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Amazon Explained – Amazon Working Backward

Podean's Amazon Explained Series delivers insights into the drivers of Amazon's success.

· amazon advertising,amazon,podean,amazon marketing

When Amazon begins the process of developing a new product or website feature, the project manager in charge starts the venture off by writing a mock-up press release announcing the finished product — this press release is geared towards the customer, just as any real press release would be. The idea is to focus on how the customer will feel and react to hearing about the new product or feature that is in discussion.

What Amazon aims for is complete customer obsession, so the development team for any new product is always keyed in on how the customer will feel about the product. If the team doesn’t get excited when reading the mock-up press release, they often go back to the drawing board.

Why Work Backward?

It’s important to Amazon CEO Jeff Bezos and his executive teams that the company doesn’t just develop products and features and hope that the customers will like them; their entire focus is to work backward when in development for any new advance that involves the customer. They begin with asking themselves what the customer wants, how will the customer feel, and will it improve the customer experience? If the answers to these questions are positive, there’s something there, if not, something has to change before moving forward.

Amazon Web Services SVP, Andy Jassy says:
“Amazon uses this ‘working backwards’ approach because it forces the team to get the most difficult discussions out of the way early. They need to fully understand what the product’s value proposition will be and how it will be pitched to customers. If the team can’t come up with a compelling press release, the product probably isn’t worth making. It also helps with more rapid iteration and keeps the team on track.”

The idea here is to have the project development team to think big and leap into the future. Why would the news media outlets want to write about this release? What would they say about it? Amazon's core value is always putting the customer first, so the press release must focus on the customer's needs!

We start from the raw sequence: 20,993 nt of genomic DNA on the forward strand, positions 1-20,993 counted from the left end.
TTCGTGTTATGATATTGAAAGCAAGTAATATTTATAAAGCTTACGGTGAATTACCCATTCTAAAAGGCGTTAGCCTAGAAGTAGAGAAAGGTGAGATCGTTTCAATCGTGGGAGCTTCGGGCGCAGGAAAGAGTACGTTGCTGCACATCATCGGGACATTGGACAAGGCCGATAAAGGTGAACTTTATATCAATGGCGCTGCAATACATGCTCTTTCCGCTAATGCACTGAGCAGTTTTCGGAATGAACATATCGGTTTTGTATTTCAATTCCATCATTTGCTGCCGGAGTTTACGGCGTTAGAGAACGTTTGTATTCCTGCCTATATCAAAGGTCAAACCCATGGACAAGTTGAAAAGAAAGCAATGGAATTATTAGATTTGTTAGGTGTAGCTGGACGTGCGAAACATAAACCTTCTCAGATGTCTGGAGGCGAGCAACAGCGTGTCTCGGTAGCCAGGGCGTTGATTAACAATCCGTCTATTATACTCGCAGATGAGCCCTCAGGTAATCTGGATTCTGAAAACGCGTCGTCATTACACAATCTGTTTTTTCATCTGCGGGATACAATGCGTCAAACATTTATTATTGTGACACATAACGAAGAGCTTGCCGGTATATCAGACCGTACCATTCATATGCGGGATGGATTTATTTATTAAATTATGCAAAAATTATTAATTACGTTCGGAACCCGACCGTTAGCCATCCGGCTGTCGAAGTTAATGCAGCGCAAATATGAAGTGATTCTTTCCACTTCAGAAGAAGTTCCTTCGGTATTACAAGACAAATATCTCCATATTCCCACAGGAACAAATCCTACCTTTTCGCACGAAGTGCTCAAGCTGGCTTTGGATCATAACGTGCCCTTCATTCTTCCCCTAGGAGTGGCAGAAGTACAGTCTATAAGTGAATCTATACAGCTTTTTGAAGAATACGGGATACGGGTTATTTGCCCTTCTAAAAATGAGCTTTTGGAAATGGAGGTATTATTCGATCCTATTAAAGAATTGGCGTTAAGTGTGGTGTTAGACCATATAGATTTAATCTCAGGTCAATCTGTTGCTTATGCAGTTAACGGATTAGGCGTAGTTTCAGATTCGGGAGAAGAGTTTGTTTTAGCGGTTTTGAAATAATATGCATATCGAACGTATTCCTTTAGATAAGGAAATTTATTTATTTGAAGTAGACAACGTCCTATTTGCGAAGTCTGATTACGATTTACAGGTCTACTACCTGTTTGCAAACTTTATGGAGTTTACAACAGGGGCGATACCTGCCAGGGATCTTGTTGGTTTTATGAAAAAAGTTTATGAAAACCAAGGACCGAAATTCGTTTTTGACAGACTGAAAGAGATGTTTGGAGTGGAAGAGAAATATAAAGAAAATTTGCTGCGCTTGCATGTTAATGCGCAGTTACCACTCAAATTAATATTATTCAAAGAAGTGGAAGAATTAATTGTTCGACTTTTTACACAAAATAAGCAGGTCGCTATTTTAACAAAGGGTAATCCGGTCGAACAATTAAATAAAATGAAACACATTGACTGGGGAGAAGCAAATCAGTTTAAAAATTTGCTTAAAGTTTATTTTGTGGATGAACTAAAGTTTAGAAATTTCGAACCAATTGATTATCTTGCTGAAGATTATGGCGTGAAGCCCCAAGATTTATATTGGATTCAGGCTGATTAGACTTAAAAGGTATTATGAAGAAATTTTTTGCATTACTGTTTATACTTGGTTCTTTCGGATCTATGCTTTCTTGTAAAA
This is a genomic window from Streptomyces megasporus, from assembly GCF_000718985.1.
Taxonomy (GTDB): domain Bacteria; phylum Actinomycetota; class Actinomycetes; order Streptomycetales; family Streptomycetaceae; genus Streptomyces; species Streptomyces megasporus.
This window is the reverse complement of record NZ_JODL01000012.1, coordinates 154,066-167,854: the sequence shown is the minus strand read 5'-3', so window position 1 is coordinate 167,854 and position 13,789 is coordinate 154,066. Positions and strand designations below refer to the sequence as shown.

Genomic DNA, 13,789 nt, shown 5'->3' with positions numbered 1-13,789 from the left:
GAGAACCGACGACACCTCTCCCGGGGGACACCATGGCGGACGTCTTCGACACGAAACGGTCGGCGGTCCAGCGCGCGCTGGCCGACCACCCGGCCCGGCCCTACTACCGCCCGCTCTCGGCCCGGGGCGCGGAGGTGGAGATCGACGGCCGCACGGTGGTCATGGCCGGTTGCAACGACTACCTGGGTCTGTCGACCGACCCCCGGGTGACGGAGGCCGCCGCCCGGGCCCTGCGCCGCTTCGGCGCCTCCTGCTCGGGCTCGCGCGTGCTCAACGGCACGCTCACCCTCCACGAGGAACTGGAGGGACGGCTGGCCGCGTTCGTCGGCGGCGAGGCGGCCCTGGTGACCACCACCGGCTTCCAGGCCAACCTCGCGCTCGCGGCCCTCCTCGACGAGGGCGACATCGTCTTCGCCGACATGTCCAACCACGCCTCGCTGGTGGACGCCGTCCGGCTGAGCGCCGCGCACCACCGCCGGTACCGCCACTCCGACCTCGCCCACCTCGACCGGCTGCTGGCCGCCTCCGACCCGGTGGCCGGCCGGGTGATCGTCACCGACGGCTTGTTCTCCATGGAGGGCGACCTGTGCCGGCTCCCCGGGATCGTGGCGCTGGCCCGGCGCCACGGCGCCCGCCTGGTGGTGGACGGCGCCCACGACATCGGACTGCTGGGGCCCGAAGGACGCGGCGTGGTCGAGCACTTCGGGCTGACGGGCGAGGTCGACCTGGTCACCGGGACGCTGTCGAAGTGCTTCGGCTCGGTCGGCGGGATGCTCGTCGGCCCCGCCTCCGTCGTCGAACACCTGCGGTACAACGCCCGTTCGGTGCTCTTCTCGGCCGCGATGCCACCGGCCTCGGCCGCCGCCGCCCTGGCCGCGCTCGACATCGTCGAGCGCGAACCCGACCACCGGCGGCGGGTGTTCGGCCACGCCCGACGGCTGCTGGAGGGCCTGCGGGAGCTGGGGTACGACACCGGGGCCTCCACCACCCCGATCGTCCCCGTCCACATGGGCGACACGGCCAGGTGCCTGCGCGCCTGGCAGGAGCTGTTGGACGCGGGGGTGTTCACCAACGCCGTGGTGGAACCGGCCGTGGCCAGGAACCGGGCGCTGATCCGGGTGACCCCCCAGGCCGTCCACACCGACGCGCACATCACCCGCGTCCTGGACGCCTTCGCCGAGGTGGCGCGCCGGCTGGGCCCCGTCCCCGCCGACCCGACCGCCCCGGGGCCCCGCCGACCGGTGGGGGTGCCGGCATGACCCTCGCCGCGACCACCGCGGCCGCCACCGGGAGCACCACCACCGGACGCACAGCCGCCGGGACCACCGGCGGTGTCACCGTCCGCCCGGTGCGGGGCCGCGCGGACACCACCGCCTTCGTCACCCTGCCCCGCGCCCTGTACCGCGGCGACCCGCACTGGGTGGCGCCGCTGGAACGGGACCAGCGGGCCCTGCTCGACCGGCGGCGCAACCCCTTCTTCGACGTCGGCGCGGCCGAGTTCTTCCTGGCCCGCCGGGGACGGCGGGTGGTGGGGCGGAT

Does it Work?

Stephenie Landy, the Vice President of Amazon Prime Now, wrote this press release mock-up when she pitched “Amazon Magic” to Jeff Bezos. Amazon Magic became “Amazon Prime Now,” a service that delivers household items, and other common products with free 2-hour delivery. To-date, this service is offered in many major cities throughout the world – it accounted for almost $6.5 billion in revenue in 2017.

“This morning Amazon customers in New York City were greeted with an Amazon Homepage announcing ‘Amazon Magic’ -- a new standalone mobile app that gives customers free and fast scheduled same-day delivery (six 2-hour delivery slots between 9am and 9pm) on a huge selection of products. For $X.99, you can also select ‘Presto!’ an ultra-fast 1-hour delivery service... If you’re one of the few people who have not signed up for Prime yet, you should try this out now."

- Tech Crunch, Oct. 24th, 2014”

After the project moves further in the development process, the mock-up press release can be used as a compass to help keep the project on track. The product team can ask, "Are we building what is in the press release?" If not, they can re-evaluate their priorities.

The process of working backward is all about focusing on the customers need. Instead of starting with the product or technology, you begin with the focus on how it will benefit the customer, and the problems it can solve in their lives. Working backward can be a difficult task, but when done right, it will lead to further success and greater customer loyalty.

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